An Allometric Analysis of Sex and Sex Chromosome Dosage Effects on Subcortical Anatomy in Humans.

TitleAn Allometric Analysis of Sex and Sex Chromosome Dosage Effects on Subcortical Anatomy in Humans.
Publication TypeJournal Article
Year of Publication2016
AuthorsReardon PKirkpatric, Clasen, iv L, Giedd JN, Blumenthal J, Lerch JP, M Chakravarty M, Raznahan A
JournalJ Neurosci
Volume36
Issue8
Pagination2438-48
Date Published2016 Feb 24
ISSN1529-2401
KeywordsAdolescent, Adult, Aneuploidy, Brain, Child, Child, Preschool, Cohort Studies, Corpus Striatum, Cross-Sectional Studies, Female, Gene Dosage, Globus Pallidus, Humans, Male, Sex Characteristics, Sex Chromosomes, Thalamus, Young Adult
Abstract

Structural neuroimaging of humans with typical and atypical sex-chromosome complements has established the marked influence of both Yand X-/Y-chromosome dosage on total brain volume (TBV) and identified potential cortical substrates for the psychiatric phenotypes associated with sex-chromosome aneuploidy (SCA). Here, in a cohort of 354 humans with varying karyotypes (XX, XY, XXX, XXY, XYY, XXYY, XXXXY), we investigate sex and SCA effects on subcortical size and shape; focusing on the striatum, pallidum and thalamus. We find large effect-size differences in the volume and shape of all three structures as a function of sex and SCA. We correct for TBV effects with a novel allometric method harnessing normative scaling rules for subcortical size and shape in humans, which we derive here for the first time. We show that all three subcortical volumes scale sublinearly with TBV among healthy humans, mirroring known relationships between subcortical volume and TBV among species. Traditional TBV correction methods assume linear scaling and can therefore invert or exaggerate sex and SCA effects on subcortical anatomy. Allometric analysis restricts sex-differences to: (1) greater pallidal volume (PV) in males, and (2) relative caudate head expansion and ventral striatum contraction in females. Allometric analysis of SCA reveals that supernumerary X- and Y-chromosomes both cause disproportionate reductions in PV, and coordinated deformations of striatopallidal shape. Our study provides a novel understanding of sex and sex-chromosome dosage effects on subcortical organization, using an allometric approach that can be generalized to other basic and clinical structural neuroimaging settings.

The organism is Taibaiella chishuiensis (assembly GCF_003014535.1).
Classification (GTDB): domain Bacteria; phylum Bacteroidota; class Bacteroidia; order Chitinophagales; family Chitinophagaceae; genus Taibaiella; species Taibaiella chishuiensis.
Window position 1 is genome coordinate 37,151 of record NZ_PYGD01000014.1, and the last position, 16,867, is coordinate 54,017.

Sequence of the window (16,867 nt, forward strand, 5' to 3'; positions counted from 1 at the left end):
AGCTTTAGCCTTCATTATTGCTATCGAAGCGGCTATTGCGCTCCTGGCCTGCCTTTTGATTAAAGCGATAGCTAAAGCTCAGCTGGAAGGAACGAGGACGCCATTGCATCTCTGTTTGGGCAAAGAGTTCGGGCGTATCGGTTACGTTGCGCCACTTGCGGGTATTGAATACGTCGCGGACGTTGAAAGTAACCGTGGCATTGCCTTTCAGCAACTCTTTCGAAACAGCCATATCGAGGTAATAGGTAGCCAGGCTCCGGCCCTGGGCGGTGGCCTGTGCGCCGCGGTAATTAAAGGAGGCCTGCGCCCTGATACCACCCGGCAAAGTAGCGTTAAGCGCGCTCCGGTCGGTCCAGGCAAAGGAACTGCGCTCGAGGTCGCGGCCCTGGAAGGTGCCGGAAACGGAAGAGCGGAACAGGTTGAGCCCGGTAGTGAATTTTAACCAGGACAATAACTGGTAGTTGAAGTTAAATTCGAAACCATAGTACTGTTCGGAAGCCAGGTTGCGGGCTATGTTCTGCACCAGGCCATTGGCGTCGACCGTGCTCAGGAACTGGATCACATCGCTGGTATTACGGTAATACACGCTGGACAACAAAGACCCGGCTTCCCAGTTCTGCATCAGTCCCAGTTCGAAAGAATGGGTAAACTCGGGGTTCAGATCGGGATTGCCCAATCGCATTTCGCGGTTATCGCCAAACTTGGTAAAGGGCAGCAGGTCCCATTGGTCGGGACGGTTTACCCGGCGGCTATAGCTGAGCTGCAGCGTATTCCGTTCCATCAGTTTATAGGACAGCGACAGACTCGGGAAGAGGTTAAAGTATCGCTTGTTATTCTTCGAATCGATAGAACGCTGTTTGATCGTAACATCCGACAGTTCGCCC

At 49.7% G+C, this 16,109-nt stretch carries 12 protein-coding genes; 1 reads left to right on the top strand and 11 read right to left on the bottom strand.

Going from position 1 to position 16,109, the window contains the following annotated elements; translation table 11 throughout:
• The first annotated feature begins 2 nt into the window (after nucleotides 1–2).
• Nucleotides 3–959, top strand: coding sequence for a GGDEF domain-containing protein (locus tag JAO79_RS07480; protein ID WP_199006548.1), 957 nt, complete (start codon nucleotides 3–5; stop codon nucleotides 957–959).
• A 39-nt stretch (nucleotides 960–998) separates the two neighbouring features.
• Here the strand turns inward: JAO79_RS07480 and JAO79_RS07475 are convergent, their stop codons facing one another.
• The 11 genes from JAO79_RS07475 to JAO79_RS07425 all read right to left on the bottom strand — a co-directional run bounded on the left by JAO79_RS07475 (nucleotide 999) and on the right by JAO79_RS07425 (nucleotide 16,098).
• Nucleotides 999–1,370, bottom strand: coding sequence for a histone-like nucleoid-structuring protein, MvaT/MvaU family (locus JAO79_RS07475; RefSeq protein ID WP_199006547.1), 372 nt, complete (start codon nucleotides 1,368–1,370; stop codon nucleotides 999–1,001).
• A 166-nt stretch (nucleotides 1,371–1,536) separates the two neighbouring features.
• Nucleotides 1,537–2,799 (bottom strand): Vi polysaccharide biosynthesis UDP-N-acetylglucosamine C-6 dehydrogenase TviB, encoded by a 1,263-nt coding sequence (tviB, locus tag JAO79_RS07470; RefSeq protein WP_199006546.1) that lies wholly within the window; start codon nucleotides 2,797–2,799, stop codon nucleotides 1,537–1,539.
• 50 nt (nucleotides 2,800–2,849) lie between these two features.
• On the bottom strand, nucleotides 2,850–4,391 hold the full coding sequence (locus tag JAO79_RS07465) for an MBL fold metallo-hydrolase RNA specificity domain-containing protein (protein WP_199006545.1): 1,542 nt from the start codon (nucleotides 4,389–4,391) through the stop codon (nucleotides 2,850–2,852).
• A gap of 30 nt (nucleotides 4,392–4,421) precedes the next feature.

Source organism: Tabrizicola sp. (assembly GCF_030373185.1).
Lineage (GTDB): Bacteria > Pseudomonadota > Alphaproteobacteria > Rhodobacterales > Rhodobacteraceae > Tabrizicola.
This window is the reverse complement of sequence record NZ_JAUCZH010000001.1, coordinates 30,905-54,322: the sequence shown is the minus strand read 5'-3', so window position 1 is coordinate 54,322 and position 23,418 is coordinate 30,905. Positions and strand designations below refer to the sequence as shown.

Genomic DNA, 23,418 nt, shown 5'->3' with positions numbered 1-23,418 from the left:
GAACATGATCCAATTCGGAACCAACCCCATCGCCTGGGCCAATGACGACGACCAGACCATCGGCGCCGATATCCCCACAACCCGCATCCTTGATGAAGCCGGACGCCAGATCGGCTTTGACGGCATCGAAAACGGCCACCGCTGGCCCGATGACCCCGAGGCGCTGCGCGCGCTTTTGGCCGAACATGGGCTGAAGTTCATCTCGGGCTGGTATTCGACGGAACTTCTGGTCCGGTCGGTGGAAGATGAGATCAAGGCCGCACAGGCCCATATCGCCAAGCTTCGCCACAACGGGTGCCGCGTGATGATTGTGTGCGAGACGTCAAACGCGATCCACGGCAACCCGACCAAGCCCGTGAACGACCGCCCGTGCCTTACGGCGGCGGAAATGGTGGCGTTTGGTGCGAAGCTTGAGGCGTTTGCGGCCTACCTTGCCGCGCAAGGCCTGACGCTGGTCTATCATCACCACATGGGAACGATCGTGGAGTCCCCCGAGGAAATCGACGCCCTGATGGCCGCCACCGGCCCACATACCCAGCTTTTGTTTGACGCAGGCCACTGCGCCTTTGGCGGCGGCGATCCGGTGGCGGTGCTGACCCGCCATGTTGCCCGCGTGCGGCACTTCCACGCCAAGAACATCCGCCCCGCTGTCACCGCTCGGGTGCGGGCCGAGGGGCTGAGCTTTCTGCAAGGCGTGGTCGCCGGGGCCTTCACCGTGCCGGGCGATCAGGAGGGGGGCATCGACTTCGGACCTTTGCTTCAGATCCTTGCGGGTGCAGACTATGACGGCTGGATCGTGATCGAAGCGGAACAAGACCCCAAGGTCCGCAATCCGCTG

DOI10.1523/JNEUROSCI.3195-15.2016
Alternate JournalJ. Neurosci.
PubMed ID26911691
PubMed Central IDPMC4764663
Grant List / / Howard Hughes Medical Institute / United States
/ / Intramural NIH HHS / United States

  • Douglas Hospital
  • Dobell Pavillion
  • Brain imaging centre